A compounded drug has shown considerable promise in treating anestrus mares--those that are not cycling and thus are difficult to impregnate. Walter Zent, DVM, of Hagyard Equine Medical Institute, described his experience using Buserelin in mares at the Hagyard Bluegrass Equine Symposium, held Oct. 18-21 in Lexington, Ky. He cautions, however, that this method hasn't yet stood the test of time.

Buserelin is a synthetic gonadotropin-releasing hormone (GnRH) analogue that is designed to alter hormone levels. It is not currently labeled for the horse in the United States. "We got our pharmacy to compound some for us--we compounded a 25 microgram/cc (concentration)," said Zent. In the first treatment protocol Zent used, he gave 12 micrograms of the drug per day until ovulation occured. "It usually takes about 13 days, and mares that don't begin to respond by 10 days usually will not respond."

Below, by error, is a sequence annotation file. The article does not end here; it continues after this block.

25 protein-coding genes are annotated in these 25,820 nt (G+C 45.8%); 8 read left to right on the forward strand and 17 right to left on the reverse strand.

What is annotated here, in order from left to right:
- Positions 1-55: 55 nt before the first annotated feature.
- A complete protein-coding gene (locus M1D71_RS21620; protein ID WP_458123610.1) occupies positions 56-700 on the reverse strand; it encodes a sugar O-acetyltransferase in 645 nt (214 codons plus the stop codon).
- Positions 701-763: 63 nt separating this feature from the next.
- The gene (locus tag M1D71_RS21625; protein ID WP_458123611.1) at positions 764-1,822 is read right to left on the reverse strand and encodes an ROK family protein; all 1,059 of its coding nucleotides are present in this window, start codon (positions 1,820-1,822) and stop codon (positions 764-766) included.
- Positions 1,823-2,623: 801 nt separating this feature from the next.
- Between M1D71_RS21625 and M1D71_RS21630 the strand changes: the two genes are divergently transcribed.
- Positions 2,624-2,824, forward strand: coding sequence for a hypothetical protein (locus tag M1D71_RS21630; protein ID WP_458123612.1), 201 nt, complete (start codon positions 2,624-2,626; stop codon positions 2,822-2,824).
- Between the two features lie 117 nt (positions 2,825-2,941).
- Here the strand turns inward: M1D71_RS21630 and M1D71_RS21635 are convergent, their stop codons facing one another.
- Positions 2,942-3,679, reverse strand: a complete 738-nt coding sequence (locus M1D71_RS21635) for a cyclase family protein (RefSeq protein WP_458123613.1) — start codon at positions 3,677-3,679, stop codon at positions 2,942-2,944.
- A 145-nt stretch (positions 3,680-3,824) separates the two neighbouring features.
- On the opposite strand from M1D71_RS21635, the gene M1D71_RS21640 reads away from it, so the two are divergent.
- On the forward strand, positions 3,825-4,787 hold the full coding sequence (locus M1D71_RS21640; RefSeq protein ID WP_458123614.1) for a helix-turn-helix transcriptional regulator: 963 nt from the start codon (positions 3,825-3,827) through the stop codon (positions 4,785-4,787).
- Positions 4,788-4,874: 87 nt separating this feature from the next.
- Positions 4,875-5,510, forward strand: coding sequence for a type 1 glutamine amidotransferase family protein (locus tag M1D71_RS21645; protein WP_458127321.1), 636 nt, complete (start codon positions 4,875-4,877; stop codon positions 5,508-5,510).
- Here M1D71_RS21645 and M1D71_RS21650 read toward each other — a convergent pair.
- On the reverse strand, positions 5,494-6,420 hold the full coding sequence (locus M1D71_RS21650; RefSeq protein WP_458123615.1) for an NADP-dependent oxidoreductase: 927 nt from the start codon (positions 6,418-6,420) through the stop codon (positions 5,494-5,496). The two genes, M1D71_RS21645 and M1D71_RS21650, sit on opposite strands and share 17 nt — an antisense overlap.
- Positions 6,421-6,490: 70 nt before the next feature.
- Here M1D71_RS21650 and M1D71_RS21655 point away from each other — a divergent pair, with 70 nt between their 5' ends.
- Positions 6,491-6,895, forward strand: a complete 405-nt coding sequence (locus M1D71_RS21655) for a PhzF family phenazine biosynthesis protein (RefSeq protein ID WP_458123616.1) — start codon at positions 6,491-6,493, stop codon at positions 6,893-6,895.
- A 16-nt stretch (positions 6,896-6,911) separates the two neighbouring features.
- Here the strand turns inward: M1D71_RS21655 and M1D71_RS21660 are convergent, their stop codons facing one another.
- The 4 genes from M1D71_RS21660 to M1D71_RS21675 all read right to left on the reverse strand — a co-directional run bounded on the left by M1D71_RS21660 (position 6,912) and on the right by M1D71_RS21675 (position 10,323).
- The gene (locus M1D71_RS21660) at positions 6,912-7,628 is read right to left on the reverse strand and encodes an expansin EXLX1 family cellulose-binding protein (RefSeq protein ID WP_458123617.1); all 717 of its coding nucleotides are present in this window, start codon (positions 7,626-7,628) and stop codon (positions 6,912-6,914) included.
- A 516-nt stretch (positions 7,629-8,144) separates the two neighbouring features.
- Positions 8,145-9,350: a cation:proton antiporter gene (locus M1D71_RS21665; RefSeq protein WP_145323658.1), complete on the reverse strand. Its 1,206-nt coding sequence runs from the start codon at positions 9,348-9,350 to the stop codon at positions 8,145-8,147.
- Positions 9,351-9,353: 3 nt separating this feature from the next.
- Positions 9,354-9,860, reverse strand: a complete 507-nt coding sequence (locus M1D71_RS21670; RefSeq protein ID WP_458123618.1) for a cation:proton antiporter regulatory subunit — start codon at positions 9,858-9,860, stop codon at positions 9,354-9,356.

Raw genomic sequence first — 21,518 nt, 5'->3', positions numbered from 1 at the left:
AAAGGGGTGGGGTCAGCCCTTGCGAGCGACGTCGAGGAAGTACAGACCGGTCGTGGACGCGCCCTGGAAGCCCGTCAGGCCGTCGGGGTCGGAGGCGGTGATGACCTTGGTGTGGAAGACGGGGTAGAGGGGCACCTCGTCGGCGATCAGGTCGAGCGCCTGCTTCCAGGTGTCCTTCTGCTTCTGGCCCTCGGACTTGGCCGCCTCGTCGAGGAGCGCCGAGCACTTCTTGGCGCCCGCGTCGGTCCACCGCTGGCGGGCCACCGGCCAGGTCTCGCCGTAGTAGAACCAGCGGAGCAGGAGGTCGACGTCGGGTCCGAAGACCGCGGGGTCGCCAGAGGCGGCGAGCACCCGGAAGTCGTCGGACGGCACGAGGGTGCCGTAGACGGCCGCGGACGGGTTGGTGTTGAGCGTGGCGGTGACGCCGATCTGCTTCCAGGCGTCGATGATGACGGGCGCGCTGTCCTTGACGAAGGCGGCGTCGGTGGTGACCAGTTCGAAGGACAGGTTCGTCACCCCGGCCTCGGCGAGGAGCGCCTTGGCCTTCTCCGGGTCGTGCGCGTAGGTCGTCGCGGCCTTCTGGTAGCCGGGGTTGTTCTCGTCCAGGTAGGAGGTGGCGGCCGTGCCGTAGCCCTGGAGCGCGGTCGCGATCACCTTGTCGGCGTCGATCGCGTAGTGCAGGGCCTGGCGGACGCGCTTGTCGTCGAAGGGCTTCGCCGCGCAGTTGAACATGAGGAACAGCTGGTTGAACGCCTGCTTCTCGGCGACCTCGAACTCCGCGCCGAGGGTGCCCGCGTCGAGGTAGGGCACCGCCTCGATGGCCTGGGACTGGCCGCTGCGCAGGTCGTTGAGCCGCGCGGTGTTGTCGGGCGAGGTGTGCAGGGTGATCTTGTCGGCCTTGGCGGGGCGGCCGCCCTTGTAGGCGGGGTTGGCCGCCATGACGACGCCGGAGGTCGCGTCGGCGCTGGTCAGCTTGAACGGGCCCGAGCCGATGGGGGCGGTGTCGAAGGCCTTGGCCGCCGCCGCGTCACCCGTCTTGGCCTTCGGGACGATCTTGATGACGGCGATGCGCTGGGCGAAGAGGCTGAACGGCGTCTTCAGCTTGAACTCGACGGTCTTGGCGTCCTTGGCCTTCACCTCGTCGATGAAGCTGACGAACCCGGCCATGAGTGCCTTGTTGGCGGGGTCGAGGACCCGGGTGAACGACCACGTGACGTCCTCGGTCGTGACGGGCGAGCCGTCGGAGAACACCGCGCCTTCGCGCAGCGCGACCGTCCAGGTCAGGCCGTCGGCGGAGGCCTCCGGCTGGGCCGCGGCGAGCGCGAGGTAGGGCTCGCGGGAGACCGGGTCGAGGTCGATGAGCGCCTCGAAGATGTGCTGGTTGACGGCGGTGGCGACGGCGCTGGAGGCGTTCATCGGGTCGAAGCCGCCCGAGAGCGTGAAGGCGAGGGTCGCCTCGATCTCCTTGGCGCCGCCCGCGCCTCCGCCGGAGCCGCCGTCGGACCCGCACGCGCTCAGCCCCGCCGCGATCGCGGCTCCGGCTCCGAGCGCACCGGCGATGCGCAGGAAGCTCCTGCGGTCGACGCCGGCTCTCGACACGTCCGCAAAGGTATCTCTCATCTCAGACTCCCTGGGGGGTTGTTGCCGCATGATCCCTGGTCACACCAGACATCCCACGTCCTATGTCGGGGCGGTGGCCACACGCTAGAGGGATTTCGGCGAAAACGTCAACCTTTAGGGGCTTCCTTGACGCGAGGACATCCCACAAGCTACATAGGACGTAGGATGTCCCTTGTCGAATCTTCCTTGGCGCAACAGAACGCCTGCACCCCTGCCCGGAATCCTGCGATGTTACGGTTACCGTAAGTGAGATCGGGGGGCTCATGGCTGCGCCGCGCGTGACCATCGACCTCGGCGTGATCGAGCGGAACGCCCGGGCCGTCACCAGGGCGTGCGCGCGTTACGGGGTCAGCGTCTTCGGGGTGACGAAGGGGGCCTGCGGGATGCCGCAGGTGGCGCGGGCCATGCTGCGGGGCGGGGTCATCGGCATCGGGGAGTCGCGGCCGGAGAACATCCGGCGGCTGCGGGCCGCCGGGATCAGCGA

A second protocol used 25 micrograms of Buserelin once a day for two days. "Most responded in eight to nine days," he said, citing that one Central Kentucky Thoroughbred farm has had "pretty good results. It works as good or better than other things we've tried, and it's not a terribly long procedure."

Zent noted that Hagyard veterinarians have used these protocols only on mares that have been under lights (to manipulate their estrous cycles), have had time to cycle, and have not responded. They have not used Buserelin on mares in winter anestrus.


About the Author

Stephanie L. Church, Editor-in-Chief

Stephanie L. Church, Editor-in-Chief, received a B.A. in Journalism and Equestrian Studies from Averett College in Danville, Virginia. A Pony Club and 4-H graduate, her background is in eventing, and she is schooling her recently retired Thoroughbred racehorse, Happy, toward a career in that discipline. She also enjoys traveling, photography, cycling, and cooking in her free time.

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